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Pick a Holiday, Any Holiday, and Plan to Make it Happy

By Lorie Kleiner Eckert
 

If you are planning to be alone for a holiday, the operative word in being successful/happy is to plan. I have a reoccurring dream in which a bunch of people are coming over to my house for dinner and I’ve neglected to get to the grocery store in advance. So, there I am, running around crazily, trying to pull it off, though the pantry and freezer are bare. In reality, often when I have guests for dinner, meaning 99.9% of the time, I’m embarrassed by how much I have actually prepared and how overboard I have gone. Wouldn’t it be nice if after a holiday alone you feel that you have gone overboard in taking care of your one and only guest, you?

Before we move on to the how-to’s of being happy at the holidays, I need to disabuse you of the notion that only the “traditional” celebration of a given holiday will do. Instead, you need to take the long view of the holiday, as my history with Thanksgiving will illustrate.

 

  • For a dozen years, my parents traveled from St. Louis to Cincinnati to be with me and with my husband and kids for turkey day. So set were we in this plan that we could virtually hear Tevya shouting, “Tradition!”

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  • Then I got divorced. Now I only had the kids for Thanksgiving in the even-numbered years and so my folks came to Cincinnati in those years. In the odd-numbered years – and they did feel odd at first – I went to St. Louis and gathered up the relatives with no Thanksgiving plans and took them out to dinner. Before long, Tevya was singing again, albeit in a slightly different key.

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  • The years passed and the kids grew up and got married and moved away from Cincinnati. And then Mom and Dad died. And then the kids moved back to Cincinnati, this time with grandchildren in tow. Tradition morphed and morphed again. For the last ten years, my daughters have gone out of town to celebrate the holiday with their in-laws while my son and his family – and my ex-husband – celebrate at my house with me. But then, in the midst of shouting “Tradition!” my son got divorced and now is off to celebrate the holiday with his lovely new girlfriend’s family.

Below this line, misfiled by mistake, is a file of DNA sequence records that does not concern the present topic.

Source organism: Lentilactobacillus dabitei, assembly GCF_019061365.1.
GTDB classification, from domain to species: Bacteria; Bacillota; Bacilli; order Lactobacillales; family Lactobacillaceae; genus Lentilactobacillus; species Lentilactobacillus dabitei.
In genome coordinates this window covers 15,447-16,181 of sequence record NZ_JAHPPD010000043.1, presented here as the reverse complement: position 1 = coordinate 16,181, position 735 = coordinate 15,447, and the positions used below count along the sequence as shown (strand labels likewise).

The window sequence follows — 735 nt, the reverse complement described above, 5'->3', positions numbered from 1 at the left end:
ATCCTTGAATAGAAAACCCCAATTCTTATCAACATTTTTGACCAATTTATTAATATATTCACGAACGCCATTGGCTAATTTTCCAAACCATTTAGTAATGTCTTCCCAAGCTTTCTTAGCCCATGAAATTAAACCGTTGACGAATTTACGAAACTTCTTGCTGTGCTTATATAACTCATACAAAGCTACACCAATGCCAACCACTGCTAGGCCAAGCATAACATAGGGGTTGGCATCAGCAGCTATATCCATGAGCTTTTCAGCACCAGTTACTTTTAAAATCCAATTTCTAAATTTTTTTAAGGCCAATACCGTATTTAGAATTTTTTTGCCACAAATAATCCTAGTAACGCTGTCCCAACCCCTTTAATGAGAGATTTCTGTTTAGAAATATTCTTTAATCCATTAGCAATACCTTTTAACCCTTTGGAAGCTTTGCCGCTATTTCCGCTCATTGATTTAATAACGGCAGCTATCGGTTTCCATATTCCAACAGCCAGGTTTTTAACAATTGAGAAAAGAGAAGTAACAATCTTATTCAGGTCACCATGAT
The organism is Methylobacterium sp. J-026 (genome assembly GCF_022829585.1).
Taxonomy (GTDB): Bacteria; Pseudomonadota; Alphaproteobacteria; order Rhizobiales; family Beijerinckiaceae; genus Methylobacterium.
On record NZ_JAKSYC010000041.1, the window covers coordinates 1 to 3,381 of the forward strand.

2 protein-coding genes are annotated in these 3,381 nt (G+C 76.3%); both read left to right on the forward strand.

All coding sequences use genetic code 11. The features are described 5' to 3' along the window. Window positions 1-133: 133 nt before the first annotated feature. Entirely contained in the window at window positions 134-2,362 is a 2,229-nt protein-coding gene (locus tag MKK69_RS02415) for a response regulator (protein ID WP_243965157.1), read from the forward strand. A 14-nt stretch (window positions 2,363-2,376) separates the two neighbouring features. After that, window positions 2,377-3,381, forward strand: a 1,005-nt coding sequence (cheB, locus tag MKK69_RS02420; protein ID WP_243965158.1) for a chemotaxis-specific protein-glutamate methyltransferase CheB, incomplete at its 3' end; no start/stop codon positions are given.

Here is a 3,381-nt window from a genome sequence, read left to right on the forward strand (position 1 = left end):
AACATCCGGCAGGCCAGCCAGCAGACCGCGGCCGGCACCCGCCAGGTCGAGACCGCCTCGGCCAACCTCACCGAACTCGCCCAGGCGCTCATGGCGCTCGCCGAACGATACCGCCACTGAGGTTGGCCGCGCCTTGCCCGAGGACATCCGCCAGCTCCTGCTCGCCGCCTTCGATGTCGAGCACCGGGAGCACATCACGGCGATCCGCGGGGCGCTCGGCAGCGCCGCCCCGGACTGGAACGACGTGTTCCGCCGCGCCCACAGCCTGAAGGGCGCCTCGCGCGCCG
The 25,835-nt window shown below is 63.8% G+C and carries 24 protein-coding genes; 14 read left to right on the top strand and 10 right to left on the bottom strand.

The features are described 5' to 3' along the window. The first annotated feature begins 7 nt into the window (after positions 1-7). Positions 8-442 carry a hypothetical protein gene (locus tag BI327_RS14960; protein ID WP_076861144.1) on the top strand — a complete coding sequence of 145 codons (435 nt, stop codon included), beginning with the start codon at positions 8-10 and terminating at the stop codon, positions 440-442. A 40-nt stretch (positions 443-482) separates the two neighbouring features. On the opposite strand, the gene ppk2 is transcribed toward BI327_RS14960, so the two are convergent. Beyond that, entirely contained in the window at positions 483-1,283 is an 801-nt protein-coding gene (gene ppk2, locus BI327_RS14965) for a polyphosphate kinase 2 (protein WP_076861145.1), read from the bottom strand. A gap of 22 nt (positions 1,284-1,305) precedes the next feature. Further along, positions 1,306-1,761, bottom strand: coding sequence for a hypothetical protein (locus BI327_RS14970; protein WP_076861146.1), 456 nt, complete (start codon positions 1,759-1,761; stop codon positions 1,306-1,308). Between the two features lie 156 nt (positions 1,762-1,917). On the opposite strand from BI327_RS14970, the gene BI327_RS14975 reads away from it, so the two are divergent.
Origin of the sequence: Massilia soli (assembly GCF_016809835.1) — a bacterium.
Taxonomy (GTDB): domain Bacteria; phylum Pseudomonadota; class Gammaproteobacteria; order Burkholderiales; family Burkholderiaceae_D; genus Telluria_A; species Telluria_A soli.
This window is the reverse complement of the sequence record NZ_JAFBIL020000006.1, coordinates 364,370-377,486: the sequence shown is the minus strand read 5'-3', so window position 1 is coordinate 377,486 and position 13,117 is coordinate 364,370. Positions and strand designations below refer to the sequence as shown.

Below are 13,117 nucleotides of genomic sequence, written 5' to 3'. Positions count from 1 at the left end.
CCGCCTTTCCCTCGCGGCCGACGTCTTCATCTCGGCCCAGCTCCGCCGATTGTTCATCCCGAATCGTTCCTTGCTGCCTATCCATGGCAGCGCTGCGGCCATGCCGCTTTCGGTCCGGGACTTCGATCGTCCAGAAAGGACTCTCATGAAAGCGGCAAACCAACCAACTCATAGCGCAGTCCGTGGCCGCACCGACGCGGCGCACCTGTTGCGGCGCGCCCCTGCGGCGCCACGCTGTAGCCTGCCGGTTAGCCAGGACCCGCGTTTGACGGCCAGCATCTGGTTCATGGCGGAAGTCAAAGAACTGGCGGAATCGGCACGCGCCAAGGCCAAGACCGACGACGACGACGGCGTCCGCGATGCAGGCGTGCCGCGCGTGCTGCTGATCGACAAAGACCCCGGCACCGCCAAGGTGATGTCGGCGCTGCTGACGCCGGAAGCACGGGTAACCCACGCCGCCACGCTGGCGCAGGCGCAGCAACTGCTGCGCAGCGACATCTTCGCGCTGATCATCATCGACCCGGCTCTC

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  • But never fear, Tevya will sing again because we have a new plan. Everyone is coming to my house for breakfast before going off to their other parties.

 

 

Now that you see how this tradition thing really works, here are some ideas for a new one:

 

  1. If you really like making a dinner at your home, then make one! Ask around and you will find many party-less people. As blogger Laurie Stoneham says, “You are not alone in being alone at the holidays.” So, do these people – and yourself – a favor and invite them over.

  2.  

  3. No? You’re not falling for that? Ok, how about this: invite everyone you know to a party the day after so that you are so busy preparing on the day of that you don’t even know you are alone.

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  5. If you don’t want to host a party but want to be a guest at one instead, gather up your courage and invite yourself to one. Here is a fact of life: people don’t know what you need unless you tell them. At my house, as you will recall, so much food is prepared that one more mouth could not possibly make a difference.

  6.  

  7. If you want to skip parties altogether but you want to stay in town, find places to go. Do charity work at a food pantry or homeless shelter. Plan an outing to a movie or go on a hike. Read the local paper to see what special events are happening. In every case, be prepared. Check hours of operation so you will not be disappointed.

  8.  

  9. If a quiet day at home sounds more like nirvana to you, you still need to plan. If you want to read a good book or watch a good movie check out three of each from the library so that if the first two are duds, you won’t be disappointed. Don’t forget to bring in your favorite treats. This is not a time to eat nutritiously. For me, Cheetos and Coke with candy spearmint leaves for dessert are so good for the soul that they must be good for the body. Of course, I don’t know the best way to pamper you, but you do, so do it!

  10.  

  11. If you really just want to run away from it all instead, plan a vacation. Draw a circle on a map showing a 100-mile radius of home, pick a place and go. Or, if you can afford more than that, many tour companies have trips with holiday themes. (Road Scholar is a company that I have used. Guess what? Lots of women travel alone on their tours.)

Especially if you are planning to travel, you can see where pre-planning is a must. But in reality, it’s a must in every case. Holiday happiness does not occur magically on its own, you must plan for it. But that’s no problem. You can do it! And after you plan, and after you have a great time, then what? Time to go overboard! Reward yourself somehow. As for me, I’m going to buy that cardigan at the mall. Yes, it’s a bit pricey, but I earned it and I will enjoy the warm hug it gives me for a job well done.

 
About the Author

Lorie Kleiner Eckert thinks of herself as a cheerleader with the message, life is difficult, but you can do it! She has cheered people on through her work as a motivational speaker, as an award-winning columnist, and as an artist who makes quilts with words and symbols pieced into the design. She also has three books in print through Pelican Publishing Company. To learn more about Lorie, check out her website/blog/newsletter; or see her motivational artwork printed out on giftware on Etsy; or follow her or Instagram, Facebook, Twitter, or LinkedIn.

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